Los Angeles Independent, July 24, 2003
By KEVIN BUTLER, The Independent Staff – Jul 24
The Church of Scientology has failed to pay more than $94,000 in property taxes for the last fiscal year on four of its Hollywood properties, marking the second time in recent years that the religious group has had an outsize tax delinquency.
The church, one of the largest property owners in Hollywood, owes $94,625 for the fiscal year that ended June 30 on four properties, including $41,227 to the local Business Improvement District (BID).
The Church of Scientology expects to pay the taxes this year, but has not done so yet because other financial priorities must first be taken care of, said Linda Simmons Hight, church spokeswoman.
“It’s a question of priorities,” she said. “You know, we have an enormous amount of community activity in Hollywood, and we’ll always put the funds there first. It’s strictly a question of priorities. It’s not a protest or anything like that.”
This marks the second time in recent years that the church has been late on a large sum of taxes. Last year, The Independent reported that the church owed back taxes in the millions of dollars and was in danger of having at least one of its properties, at Hollywood Boulevard and McCadden Place, seized by the county.
The church recently paid off those back taxes. But now it once again is in arrears, having failed to pay taxes for the fiscal year spanning July 1, 2002 to June 30, 2003.
The local BID was counting on receiving those assessments from the church to help fund its security services, trash cleanup and graffiti removal, said Kerry Morrison, executive director of the Hollywood Entertainment District.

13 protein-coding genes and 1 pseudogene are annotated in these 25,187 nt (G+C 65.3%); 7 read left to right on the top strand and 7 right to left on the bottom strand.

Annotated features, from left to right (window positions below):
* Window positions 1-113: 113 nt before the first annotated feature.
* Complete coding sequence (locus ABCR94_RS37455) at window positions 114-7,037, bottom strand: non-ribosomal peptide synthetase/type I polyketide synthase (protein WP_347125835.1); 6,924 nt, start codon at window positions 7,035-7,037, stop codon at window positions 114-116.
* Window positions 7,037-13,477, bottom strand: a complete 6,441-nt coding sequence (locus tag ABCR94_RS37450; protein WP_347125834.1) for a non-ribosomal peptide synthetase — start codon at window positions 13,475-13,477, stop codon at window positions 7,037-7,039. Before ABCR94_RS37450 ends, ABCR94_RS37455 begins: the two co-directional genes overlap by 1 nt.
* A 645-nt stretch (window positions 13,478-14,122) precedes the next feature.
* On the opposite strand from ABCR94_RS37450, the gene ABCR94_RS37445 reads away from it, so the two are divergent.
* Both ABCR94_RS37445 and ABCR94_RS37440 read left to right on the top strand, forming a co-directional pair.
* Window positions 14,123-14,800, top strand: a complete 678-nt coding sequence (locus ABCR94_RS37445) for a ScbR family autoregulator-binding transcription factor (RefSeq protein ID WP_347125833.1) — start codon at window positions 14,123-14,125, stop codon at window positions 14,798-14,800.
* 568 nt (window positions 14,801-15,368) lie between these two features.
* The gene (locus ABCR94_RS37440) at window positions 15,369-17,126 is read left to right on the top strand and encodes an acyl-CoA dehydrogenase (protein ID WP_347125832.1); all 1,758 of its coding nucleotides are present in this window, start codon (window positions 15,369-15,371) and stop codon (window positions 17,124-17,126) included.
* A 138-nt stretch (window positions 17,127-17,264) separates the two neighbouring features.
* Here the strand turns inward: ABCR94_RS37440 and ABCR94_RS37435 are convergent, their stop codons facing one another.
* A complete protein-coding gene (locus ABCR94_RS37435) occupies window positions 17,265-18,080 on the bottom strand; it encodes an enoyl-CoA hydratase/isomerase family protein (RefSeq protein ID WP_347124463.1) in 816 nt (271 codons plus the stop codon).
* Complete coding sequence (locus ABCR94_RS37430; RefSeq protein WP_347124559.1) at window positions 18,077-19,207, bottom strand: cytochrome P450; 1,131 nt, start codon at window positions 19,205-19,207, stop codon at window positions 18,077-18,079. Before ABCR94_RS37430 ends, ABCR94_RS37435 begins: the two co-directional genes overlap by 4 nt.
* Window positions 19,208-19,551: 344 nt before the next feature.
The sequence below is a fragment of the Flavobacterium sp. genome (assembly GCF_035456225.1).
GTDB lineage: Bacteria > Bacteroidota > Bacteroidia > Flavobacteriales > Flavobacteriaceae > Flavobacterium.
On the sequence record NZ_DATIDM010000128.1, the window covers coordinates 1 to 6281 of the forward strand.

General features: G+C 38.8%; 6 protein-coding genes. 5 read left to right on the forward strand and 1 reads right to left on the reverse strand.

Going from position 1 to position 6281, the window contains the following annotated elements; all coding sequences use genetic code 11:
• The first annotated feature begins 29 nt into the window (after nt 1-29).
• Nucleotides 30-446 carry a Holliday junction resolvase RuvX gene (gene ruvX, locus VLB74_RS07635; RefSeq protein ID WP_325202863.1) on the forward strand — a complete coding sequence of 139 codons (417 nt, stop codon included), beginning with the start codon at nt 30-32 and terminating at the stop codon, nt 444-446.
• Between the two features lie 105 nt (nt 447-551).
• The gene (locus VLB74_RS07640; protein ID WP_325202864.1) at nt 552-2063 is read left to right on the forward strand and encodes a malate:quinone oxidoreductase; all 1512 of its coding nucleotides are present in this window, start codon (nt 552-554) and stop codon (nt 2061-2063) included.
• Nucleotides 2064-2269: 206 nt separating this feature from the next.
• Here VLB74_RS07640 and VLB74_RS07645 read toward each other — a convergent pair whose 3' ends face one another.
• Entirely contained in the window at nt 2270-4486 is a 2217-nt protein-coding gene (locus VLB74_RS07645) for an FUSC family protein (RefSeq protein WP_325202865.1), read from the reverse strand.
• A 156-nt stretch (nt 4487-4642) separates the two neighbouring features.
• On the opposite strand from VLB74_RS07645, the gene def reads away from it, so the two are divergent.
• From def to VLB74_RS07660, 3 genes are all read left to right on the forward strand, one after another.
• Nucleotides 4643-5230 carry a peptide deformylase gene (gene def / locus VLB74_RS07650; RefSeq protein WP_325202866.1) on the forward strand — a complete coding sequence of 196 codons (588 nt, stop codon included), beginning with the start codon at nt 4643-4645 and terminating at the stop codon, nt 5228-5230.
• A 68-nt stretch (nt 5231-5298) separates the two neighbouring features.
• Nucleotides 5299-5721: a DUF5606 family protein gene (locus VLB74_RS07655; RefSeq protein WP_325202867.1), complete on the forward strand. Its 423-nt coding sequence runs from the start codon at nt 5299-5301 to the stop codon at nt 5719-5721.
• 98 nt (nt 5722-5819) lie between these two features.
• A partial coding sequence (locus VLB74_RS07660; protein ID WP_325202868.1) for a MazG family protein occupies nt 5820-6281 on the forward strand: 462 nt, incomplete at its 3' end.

The failure to pay the taxes “really caught the [district] by surprise, because our budget this year was predicated upon their full participation in the [district],” she said.
“So it forced us at our June meeting to make some emergency decisions to scale our budget back in anticipation of not receiving their $40,000 this year,” she added.
Hight says the church is not in the habit of being late on its property taxes. Last year, when it owed millions, the church decided not to pay because it was still seeking tax exemptions from the county.
“That was a completely different set of circumstances,” she said. “At that time, we were in negotiations, long-term discussion, with the county tax collector in establishing [tax] exempt and non-exempt portions of each of our properties.”
Hight says the church will pay all taxes but adds that it doesn’t believe nonprofits should be obligated to pay into the BID because they already contribute to the community.
“Each of us has already a mission and a mandate that includes tremendous contributions to the community,” she said. “And to then be assessed from the … BID is just not correct.”
But other property owners disagree.
Non-profits benefit just as much from district services, such as street cleaning and security, as for-profit groups do, says Sheila Holincheck, general manager of 6253 Hollywood and Vine, formerly known as the Hollywood Equitable Building.
“All those services are still received no matter if you are making a lot of money or [are] a non-profit,” she said.
In response to non-profits’ concerns, the Hollywood Entertainment District will give nonprofits a credit of up to $1,000 per square-ft. on their property assessments starting next year, Morrison said.
The church’s 6724 Hollywood Blvd. property was mistakenly assessed at a higher rate, she said.
Church officials have asked the district to give them a future credit on taxes owed, and so for the next few years, the church will owe the district nothing on that property, she added.
The church, whose members include several celebrities, owes about $31,200 in total taxes on its 6331 Hollywood Blvd. property, $41,700 on its 6349 Hollywood Blvd. property, $4,800 on its 1715 Ivar Street property and $16,700 on its 6724 Hollywood Blvd. property.
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